Being "middle-class" is a perception that includes more than a certain range of numerical rankings in the distribution of income. For example, it includes a sense that one's job is reasonably stable heading into the future, a sense that income from the job is sufficient to purchase the goods and services associated with middle-class social status, and a sense that this status is likely to be passed on to one's children.
Concerns over the middle class aren't just a US issue: they are coming up in high income countries all around the world. The OECD has just published "Under Pressure: The Squeezed Middle Class" (April 2019). To help focus the discussion of the size and stresses for the middle class, it defines "middle-class" as those with an income level between 75% and 200% of the median income. However, it also immediately notes that when people are surveyed about whether they perceive themselves as "middle-class," this definition captures their perceptions in only a rough way.
For example, the vertical axis of the graph below shows the share of the population in a given country that has income between 75% and 200% of the median income. The horizontal axis shows the share of people in that country who refer to themselves as "middle class." A country on the diagonal line would be one where the number who refer to themselves as "middle-class" matches the income-based definition.
Countries below the diagonal line are places where the share of those who say they are "middle-income is lower than the income-based definition. The US, for example, has about 50% of its population in the income range from 75% to 200% of the median income, but about 60% of people say they are "middle class." In Canada, about 60% of the population also says they are "middle-class," but has about 60% of Canada's population in the middle-income range. Great Britain is an interesting case where almost 60% of the population has income in the middle-income range, but only a little more than 40% of the population says they are "middle class" in survey results.
The rise in income inequality that has happened all around the world will tend to spread out the income distribution, and thus reduce the size of the middle class. But an intriguing pattern that emerges from the OECD analysis is that although the share of the population at the income level from 75% to 200% of the median varies a lot across countries (as shown in the figure above), it hasn't declined all that much over time. Their analysis across 17 high-income countries shows that 64% of the population had income from 75% to 200% of the median in the mid-1980s, and this has now fallwn to 61% of the total population--an overall decline of about 1% per decade.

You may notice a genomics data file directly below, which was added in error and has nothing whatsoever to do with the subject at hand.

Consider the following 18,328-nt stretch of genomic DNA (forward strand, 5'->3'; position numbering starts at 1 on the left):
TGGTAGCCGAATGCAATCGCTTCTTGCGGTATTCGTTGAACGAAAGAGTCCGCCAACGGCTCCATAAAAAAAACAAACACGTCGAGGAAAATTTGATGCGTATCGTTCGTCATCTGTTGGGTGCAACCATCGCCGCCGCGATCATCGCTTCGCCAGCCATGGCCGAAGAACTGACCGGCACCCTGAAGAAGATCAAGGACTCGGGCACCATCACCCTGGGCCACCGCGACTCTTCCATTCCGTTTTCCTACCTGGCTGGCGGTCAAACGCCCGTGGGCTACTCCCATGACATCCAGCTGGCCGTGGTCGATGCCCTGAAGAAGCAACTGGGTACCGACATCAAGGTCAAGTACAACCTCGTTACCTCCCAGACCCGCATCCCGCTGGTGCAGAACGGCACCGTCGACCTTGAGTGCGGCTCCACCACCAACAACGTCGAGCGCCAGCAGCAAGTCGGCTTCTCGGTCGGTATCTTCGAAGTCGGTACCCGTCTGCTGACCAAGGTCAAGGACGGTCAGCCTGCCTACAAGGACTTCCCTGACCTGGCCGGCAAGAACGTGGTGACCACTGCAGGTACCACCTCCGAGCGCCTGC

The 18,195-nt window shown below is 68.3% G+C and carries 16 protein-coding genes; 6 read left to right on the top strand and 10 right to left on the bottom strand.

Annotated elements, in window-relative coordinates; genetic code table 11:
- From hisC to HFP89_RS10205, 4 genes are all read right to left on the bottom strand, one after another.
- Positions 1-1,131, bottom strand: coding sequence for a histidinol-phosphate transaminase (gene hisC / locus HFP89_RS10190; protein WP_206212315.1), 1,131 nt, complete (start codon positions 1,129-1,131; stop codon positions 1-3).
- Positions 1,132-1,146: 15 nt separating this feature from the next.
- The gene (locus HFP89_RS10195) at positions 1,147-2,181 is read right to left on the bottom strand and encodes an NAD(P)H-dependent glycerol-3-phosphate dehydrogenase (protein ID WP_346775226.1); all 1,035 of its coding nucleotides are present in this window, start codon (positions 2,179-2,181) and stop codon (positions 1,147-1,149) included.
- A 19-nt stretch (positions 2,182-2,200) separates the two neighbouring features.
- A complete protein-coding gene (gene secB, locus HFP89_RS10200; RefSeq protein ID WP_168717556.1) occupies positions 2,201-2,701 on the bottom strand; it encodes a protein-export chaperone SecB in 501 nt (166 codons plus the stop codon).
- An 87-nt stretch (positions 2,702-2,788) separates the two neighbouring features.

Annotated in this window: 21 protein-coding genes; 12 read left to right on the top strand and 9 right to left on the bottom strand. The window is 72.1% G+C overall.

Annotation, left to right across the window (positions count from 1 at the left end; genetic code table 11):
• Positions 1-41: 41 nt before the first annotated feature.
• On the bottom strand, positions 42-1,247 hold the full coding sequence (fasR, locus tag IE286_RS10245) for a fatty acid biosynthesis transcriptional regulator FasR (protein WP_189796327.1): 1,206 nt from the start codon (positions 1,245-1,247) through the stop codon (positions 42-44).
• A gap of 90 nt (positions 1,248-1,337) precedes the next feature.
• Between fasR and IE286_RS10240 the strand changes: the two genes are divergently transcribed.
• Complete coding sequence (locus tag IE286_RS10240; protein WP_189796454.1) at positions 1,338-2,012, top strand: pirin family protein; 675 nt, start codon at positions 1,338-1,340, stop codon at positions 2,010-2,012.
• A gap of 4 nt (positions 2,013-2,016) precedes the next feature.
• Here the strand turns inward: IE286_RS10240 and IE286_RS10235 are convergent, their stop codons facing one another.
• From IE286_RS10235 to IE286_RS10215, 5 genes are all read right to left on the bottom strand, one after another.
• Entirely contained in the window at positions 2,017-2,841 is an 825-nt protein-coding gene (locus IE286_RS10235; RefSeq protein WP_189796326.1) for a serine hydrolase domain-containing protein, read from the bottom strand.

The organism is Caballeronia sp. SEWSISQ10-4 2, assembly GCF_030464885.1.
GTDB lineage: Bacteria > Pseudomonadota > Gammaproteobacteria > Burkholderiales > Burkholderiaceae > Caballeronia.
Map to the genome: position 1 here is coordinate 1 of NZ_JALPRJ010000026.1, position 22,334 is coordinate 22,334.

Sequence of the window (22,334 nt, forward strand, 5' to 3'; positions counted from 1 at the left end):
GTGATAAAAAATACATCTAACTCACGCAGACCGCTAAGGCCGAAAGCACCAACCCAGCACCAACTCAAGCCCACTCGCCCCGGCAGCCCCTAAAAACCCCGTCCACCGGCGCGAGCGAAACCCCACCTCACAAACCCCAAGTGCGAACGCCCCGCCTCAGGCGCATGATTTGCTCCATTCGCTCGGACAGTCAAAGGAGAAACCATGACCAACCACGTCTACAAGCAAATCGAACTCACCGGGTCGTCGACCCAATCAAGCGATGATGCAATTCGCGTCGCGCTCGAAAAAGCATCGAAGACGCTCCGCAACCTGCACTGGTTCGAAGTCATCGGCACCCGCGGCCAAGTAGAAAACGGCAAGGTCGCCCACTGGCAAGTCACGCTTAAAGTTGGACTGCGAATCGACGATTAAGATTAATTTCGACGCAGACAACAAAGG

But this shift in the share of population doesn't capture two more powerful trends: the share of total income received by those in this middle-income group and the prices paid for goods and services often associated with middle class status.
On the issue of the distribution of income, the OECD writes (references omitted):
The upper-income class controls a considerably larger share of income than in the past. Between the mid-1980s and mid-2010s, its share of income increased by an average of 5 percentage points from 18% to 23%, while grew 1.5 percentage points as a share of the population (Figure 2.5, Panel B). Save in Ireland, Switzerland and France, upper-income shares of total income climbed in all countries with available data, particularly in Israel, Sweden and the United States. And, in most countries, they outstripped its expansion as a share of the population. In the United States, for example, while the upper-income class’s share of the population increased 3 percentage points from 11% to 14%, its share of all income climbed 9 percentage points – from 26% to 35%. This change in shares of income in the United States was described as a shift in the “center of gravity in the economy.”
This figure makes the point by calculating that total income for the 61-64% of the population in the 75% to 200% of median income range was four times as much as total income for the upper-income group in the mid-1980s, but that has now fallen to three times as much. Markets pay attention to buying power, and the buying power of the middle class is relatively small.
Timothy Taylor is an American economist. He is managing editor of the Journal of Economic Perspectives, a quarterly academic journal produced at Macalester College and published by the American Economic Association. Taylor received his Bachelor of Arts degree from Haverford College and a master's degree in economics from Stanford University. At Stanford, he was winner of the award for excellent teaching in a large class (more than 30 students) given by the Associated Students of Stanford University. At Minnesota, he was named a Distinguished Lecturer by the Department of Economics and voted Teacher of the Year by the master's degree students at the Hubert H. Humphrey Institute of Public Affairs. Taylor has been a guest speaker for groups of teachers of high school economics, visiting diplomats from eastern Europe, talk-radio shows, and community groups. From 1989 to 1997, Professor Taylor wrote an economics opinion column for the San Jose Mercury-News. He has published multiple lectures on economics through The Teaching Company. With Rudolph Penner and Isabel Sawhill, he is co-author of Updating America's Social Contract (2000), whose first chapter provided an early radical centrist perspective, "An Agenda for the Radical Middle". Taylor is also the author of The Instant Economist: Everything You Need to Know About How the Economy Works, published by the Penguin Group in 2012. The fourth edition of Taylor's Principles of Economics textbook was published by Textbook Media in 2017.